Blockchain is best known as the technology that drives bitcoin. However, in addition to driving this popular cryptocurrency, an increasing number of people are now recognizing the potential for blockchain to add value to a host of other industries and processes. Surprisingly, one of them being hiring.
Before going into further details, I’d like to quickly recap the main concept of blockchain. Essentially, it is a verification system. For bitcoin, it’s used to verify financial transactions. Because it uses a distributed ledger, transactions cannot be deleted, forged, or altered. Other uses include using blockchain to store and track vehicle registration and maintenance records. For hiring, blockchain may prove to be the ultimate form of employment verification.
The Most Time Consuming Part of The Hiring Process Adds The Least Value
So much of the hiring process is dedicated to the task of verification. Hiring managers must take the time to verify employment and education history, check references, and ensure that candidates actually possess the skills they claim to have. Not only does this take up too much time, it’s an imperfect process.
First, because of liability issues, many companies are resistant to give anything beyond the most basic information about their current and former employees. Some will only verify whether or not the candidate worked for them and dates of employment. In addition to this, it’s relatively easy to falsify references and employment history. There are even services online that will assist in this process.
Even if it were absolutely possible to verify employment history and skills, the time spent doing that can be better used on more valuable tasks. If this process could be automated, hiring managers could focus on getting to know candidates. This means more time spent determining whether or not candidates are a good match for the company culture, and assessing soft skills.
Candidates Struggle With The Hiring Process as Well
It’s not just the recruiters who are inconvenienced by this process as well. Job seekers must keep track of references, remember employment dates, and provide proof of their skills and accomplishments. This becomes more complex when job histories are long and complicated, even more so when past employers change hands or go out of business.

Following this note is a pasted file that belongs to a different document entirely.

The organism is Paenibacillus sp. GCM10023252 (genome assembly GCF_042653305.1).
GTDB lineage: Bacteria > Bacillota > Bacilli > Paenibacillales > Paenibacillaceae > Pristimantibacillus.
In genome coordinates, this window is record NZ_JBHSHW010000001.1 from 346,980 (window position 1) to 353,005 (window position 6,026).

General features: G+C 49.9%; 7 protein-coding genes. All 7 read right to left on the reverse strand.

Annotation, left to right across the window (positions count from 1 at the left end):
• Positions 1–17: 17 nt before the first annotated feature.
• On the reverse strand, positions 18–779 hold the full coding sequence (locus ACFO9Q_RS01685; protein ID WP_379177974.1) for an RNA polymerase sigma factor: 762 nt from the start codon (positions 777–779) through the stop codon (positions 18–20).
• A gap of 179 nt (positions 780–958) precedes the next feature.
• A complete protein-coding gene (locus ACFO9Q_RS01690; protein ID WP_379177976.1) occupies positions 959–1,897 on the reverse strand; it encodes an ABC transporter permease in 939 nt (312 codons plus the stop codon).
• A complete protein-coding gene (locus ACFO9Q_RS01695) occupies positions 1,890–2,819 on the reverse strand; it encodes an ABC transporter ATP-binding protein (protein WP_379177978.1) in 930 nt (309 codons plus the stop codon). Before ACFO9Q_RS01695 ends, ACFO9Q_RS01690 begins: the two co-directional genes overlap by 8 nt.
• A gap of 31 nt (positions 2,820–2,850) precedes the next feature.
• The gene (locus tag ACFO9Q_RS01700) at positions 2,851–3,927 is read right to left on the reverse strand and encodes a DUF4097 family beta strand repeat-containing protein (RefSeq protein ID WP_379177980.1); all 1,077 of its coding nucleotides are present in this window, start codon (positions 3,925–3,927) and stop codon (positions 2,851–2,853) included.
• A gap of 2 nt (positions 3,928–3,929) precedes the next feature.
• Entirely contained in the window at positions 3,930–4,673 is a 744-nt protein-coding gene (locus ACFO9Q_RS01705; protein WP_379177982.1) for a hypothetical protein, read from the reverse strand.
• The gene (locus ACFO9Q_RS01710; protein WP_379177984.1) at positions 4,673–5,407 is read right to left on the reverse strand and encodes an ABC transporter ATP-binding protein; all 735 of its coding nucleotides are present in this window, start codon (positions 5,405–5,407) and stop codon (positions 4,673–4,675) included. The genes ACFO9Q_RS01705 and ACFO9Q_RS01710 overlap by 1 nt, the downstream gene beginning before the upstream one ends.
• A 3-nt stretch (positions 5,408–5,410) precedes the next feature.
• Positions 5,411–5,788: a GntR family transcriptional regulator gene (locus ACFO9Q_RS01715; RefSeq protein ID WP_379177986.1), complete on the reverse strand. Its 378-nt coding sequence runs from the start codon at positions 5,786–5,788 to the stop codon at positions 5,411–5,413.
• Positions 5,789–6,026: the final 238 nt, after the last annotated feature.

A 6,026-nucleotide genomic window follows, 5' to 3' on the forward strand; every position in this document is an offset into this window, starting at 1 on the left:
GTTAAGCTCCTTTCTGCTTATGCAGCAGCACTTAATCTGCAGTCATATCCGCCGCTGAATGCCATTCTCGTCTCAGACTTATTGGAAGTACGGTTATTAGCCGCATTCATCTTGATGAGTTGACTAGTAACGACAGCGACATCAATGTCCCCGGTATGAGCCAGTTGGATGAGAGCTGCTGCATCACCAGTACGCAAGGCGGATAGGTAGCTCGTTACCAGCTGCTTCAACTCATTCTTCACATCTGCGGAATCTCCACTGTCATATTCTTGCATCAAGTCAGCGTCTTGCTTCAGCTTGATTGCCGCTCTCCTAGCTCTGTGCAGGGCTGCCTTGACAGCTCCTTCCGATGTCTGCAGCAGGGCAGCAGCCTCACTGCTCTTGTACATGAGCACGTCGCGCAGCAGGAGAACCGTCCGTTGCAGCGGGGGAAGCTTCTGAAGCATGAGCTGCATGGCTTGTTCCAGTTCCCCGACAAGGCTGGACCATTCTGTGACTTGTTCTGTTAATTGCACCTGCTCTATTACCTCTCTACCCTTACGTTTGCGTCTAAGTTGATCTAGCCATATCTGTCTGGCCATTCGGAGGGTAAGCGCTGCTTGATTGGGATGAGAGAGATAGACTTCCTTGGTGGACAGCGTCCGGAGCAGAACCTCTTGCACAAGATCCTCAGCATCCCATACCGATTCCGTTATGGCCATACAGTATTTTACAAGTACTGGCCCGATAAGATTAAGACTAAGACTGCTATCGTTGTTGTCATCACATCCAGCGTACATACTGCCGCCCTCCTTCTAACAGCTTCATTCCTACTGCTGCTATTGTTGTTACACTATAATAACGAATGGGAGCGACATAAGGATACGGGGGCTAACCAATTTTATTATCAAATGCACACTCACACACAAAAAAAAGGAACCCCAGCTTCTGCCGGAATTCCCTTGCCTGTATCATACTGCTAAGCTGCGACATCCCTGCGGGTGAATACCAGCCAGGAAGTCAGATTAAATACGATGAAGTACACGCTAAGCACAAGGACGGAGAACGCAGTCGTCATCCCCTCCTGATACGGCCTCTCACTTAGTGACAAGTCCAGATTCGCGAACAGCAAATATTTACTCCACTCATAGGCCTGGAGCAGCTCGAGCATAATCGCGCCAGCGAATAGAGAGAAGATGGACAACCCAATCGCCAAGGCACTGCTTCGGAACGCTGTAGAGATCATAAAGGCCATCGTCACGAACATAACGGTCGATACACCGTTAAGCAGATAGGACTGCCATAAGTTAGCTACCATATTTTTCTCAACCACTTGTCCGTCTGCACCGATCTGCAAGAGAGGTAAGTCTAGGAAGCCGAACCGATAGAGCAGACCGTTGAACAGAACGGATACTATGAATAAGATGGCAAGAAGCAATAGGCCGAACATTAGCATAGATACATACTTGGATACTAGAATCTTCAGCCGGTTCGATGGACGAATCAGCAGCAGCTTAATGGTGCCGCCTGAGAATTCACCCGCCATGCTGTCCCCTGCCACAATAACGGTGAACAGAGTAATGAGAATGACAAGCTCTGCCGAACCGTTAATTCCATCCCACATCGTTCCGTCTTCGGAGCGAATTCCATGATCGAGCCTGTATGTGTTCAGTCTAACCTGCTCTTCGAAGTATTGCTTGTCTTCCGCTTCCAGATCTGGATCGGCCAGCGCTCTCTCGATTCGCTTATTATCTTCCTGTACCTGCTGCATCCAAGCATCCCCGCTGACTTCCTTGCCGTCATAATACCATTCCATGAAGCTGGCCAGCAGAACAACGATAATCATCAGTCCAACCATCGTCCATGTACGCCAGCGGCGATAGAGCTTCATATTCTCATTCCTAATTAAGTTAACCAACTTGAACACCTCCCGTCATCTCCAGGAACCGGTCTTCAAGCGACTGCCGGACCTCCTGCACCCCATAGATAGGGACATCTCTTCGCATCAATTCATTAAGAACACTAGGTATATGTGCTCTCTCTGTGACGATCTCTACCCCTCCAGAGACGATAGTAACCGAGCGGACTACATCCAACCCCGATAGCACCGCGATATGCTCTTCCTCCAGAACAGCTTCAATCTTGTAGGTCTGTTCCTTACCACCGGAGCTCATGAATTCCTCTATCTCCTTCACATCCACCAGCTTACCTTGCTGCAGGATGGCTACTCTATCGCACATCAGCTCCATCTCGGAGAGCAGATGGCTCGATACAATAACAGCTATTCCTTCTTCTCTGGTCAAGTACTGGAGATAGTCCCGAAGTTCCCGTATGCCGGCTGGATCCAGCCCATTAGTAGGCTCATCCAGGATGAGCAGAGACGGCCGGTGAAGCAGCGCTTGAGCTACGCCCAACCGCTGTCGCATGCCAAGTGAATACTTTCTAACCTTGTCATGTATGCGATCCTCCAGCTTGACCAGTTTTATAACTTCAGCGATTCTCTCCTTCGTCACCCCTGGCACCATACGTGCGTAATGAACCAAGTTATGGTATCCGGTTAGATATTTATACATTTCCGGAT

Today most people choose to use some free resume templates to cut down the time on organizing their personal information. A lot of job portals also support the option to import your cv from LinkedIn or another professional network your are part of such as Dribbble or GitHub. This certainly streamlines the application process for both parties. However, blockchain can propel this one step further and allow candidates not only to securely store and share all their personal information and credentials, but also have them automatically verified and securely delivered to the potential employer. The blockchain can enable candidates to create comprehensive personal profiles with data pulled up from multiple sources and share them with 3rd parties in one click.
Using Blockchain For Resume And Employment Verification
Imagine an unhackable ledger system that could be used to record details about employment history. Think of all of the claims a candidate makes on their resume. Each of these could be thought of as transactions. If a candidate says they graduated from USC, that’s a transaction. If they claim they worked for Monsanto between 2012 and 2017 that’s another transaction. Skills, job titles, salary, reason for leaving all qualify as transactions. By using blockchain technology, each of these ‘transactions’ can be verified by the relevant organizations. Once this is done, it never needs to be done again.
In addition to this, a picture of the candidate along with their personal information can be stored and verified as well. This ensures that the candidate is who they say they are. This is important for any industry, but especially valuable in fields such as healthcare, finance, and law.
Blockchain is proving its capability to add value to any industry. By implementing it in the hiring process, employers can significantly reduce time spent on identity and employment verification. This means more time focused on truly getting to know candidates. Not only does this mean a better hiring process. It means the hiring process will take less time, and be less expensive.